Christmas Isn’t Technically Over—So Here’s Some Ways to Continue Celebrating

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Unless you know your liturgical calendar, you may think Christmas ends on December 26th. Or maybe you think it lasts for 12 days because of the popular song, “The Twelve Days of Christmas.” Well, guess what. You are invited to celebrate Christmas for 40 days until February 2nd!

I know a priest whose homilies all came straight from the writings of a priest and abbot named Prosper Louis Pascal Gueranger (1805-1875) who came from the Benedictine Order. Quotes in today’s article come from his work called, “The Liturgical Year.”

The Church has endured changes since the Second Vatican Council, but we have a long history of traditionally celebrating Christmas all the way to the Purification of the Blessed Virgin Mary on February 2nd. Let’s look together at the beauty of having forty days of Christmas.”Our sweet Infant Jesus, who is still lying in the humble crib, is each day gaining strength.”

1. Something to adore, longer

Any baby who is forty days old is still considered a baby. And still very cute. So don’t complain that a forty-day Christmas season is unreasonable—keep the cute Christ child around all of the season!

2. Fresh baptismal water

At Jesus’s baptism, the waters receive from him the sanctifying power and becomes a prolific source of supernatural life.”

Jesus was baptized when he was thirty years old, but most catholics are baptized as infants! And it is a surviving tradition to make brand new Holy Water for Christmas. Another good reason to celebrate this during the Christmas season.

3. Preparation for the wedding banquet

The Three Wise Men go into “the holy cave of Bethlehem, there to offer our gifts to the Divine Infant.” There is a deep spiritual connection here. Our gifts that we bring to the Infant Jesus, along with the gifts from the Magi, are like wedding gifts for the wedding between the Bride (us, the Church) and the Bridegroom (Jesus). Note that Jesus’s first miracle at the Wedding in Cana is celebrated also during the forty days of Christmas.

Our gifts that we bring to the Infant Jesus, along with the gifts from the Magi, are like wedding gifts for the wedding between the Bride and the Bridegroom. Click To Tweet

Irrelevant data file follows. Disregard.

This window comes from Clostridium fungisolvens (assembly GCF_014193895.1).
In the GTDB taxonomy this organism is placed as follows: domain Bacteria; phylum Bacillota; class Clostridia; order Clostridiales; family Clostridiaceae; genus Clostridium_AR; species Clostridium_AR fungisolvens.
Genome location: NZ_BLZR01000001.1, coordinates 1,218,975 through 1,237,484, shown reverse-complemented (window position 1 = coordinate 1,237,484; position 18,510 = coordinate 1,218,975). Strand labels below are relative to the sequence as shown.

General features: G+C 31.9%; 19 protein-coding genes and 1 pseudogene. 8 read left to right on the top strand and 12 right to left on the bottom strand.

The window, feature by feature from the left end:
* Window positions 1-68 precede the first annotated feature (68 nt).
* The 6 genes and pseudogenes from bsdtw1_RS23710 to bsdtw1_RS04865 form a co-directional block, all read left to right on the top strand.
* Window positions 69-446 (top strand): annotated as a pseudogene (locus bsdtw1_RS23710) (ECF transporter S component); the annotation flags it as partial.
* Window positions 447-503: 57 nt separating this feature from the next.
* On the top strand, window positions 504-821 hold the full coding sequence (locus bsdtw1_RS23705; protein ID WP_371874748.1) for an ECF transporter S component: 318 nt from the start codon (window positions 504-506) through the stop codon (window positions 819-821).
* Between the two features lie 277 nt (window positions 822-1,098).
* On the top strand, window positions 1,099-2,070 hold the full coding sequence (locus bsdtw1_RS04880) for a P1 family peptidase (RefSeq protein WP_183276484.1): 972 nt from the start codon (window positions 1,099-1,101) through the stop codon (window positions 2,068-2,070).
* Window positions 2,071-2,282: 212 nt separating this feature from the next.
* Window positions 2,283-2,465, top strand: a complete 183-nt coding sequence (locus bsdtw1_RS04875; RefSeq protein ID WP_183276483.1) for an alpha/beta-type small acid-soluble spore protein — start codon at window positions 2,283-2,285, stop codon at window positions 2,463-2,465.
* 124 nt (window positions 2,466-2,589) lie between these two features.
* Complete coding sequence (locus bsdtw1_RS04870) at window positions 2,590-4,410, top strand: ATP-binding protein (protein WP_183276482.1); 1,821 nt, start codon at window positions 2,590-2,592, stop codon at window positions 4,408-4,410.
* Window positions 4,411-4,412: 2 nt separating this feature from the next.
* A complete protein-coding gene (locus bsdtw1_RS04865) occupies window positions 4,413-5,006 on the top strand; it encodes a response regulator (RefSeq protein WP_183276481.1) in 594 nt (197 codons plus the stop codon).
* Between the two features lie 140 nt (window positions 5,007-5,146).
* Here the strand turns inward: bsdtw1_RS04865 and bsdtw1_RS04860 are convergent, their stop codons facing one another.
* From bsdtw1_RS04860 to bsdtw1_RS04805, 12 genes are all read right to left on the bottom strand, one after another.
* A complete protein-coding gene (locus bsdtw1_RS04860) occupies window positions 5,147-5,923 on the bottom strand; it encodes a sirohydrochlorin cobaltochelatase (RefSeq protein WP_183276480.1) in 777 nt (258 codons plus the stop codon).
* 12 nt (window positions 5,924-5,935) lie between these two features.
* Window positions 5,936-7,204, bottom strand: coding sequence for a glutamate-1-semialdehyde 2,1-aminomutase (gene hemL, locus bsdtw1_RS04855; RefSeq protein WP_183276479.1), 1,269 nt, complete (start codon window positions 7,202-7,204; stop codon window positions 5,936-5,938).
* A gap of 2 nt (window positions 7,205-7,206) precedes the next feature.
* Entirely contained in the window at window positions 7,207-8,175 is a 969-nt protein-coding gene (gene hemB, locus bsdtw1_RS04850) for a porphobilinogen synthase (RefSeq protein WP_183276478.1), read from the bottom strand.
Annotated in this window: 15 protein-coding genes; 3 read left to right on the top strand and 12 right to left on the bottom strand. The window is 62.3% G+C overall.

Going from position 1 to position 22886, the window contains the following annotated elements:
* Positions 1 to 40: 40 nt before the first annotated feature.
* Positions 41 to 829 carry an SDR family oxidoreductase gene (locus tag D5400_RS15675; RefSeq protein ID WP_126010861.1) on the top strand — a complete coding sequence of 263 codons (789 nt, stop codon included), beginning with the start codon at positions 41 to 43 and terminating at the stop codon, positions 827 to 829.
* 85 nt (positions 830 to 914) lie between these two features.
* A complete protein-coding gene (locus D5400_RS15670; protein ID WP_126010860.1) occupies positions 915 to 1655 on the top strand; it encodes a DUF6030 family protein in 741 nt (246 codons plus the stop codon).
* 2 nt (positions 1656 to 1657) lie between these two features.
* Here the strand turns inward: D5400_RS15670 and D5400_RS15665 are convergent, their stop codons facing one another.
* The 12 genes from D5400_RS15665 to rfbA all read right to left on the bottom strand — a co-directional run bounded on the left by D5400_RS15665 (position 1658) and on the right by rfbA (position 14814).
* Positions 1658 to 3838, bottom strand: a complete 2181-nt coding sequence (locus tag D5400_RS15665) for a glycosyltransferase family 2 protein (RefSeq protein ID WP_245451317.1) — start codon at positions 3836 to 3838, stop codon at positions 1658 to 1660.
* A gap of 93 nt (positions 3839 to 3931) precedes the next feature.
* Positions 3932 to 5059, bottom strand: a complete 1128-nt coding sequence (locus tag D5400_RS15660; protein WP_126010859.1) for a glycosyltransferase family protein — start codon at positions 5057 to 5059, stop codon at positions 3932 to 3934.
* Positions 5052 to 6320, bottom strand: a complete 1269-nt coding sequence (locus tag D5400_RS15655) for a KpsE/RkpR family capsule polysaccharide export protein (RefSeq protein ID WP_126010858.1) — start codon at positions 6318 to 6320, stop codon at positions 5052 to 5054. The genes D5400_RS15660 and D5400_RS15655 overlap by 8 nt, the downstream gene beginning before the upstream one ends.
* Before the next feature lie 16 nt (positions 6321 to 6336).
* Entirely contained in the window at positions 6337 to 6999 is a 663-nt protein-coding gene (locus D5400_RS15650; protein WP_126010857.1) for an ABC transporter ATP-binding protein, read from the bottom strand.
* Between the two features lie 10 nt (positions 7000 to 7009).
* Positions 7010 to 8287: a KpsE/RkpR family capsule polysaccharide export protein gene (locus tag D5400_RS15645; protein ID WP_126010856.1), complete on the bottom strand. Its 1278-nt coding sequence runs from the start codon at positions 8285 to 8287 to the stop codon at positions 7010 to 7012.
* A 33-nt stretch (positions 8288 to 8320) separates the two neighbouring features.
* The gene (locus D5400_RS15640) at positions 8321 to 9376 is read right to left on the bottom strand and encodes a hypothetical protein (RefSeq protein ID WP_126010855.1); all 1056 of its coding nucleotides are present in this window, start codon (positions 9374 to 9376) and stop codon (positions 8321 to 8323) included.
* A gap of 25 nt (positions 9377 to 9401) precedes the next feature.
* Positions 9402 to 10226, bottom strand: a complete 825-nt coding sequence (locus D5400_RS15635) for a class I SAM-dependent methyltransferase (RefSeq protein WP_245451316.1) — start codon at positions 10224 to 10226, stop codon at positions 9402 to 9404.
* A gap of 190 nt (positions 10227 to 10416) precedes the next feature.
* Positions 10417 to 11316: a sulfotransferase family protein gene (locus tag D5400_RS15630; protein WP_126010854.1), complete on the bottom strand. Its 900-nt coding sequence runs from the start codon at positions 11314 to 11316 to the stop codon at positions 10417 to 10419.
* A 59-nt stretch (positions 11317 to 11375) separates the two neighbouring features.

4. More than just for the occasion

During the Christmas season, as we are celebrating the wedding at Cana, we also celebrate “the Bridegroom revealing himself to the Spouse.” Now check out another mind blowing connection. The wine was had run out is supplied by Jesus on another level. Wine comes from grapes. Grapes come from vines. “The true vine is our Jesus and he called himself by that name.”

5. Two doves

“The parents took two tender little milk-white doves, which they offered for Jesus, and which, by the prescription of the Law, were consumed in a holocaust.”

On the traditional last day of the Christmas season, February 2, we celebrate the Purification of the Blessed Virgin Mary. This quote is from a hymn prayed on this feast day. Notice “two tender little milk-white doves” sounds like “two turtle doves.” In fact, there is another prayer on this feast day that does indeed use the words, “a pair of turtle-doves.”

6. Who can help but love babies!

“Under the form of Infancy, in order that thou mightest draw us to thyself by the simplicity and loveliness of that tender age. Encouraged by thy sweetness; we have come to thee; we have dared to approach thy crib, and there we have taken up our abode.”

If God is trying every way to get us to love him, it makes sense that one of the ways he tries is through a baby which most people can’t help but love.

7. More quality time with our mother

“O Mother of God, thou hast affectionately welcomed us at the crib of thy divine son; thou hast received us as a brethren of thy Jesus.”

Can you imagine what it would have been like to visit Jesus like the Three Wise Men? They had to go through Mary, first. And the Virgin Mother must have be incredibly warm upon that encounter with the Magi as well as with us.

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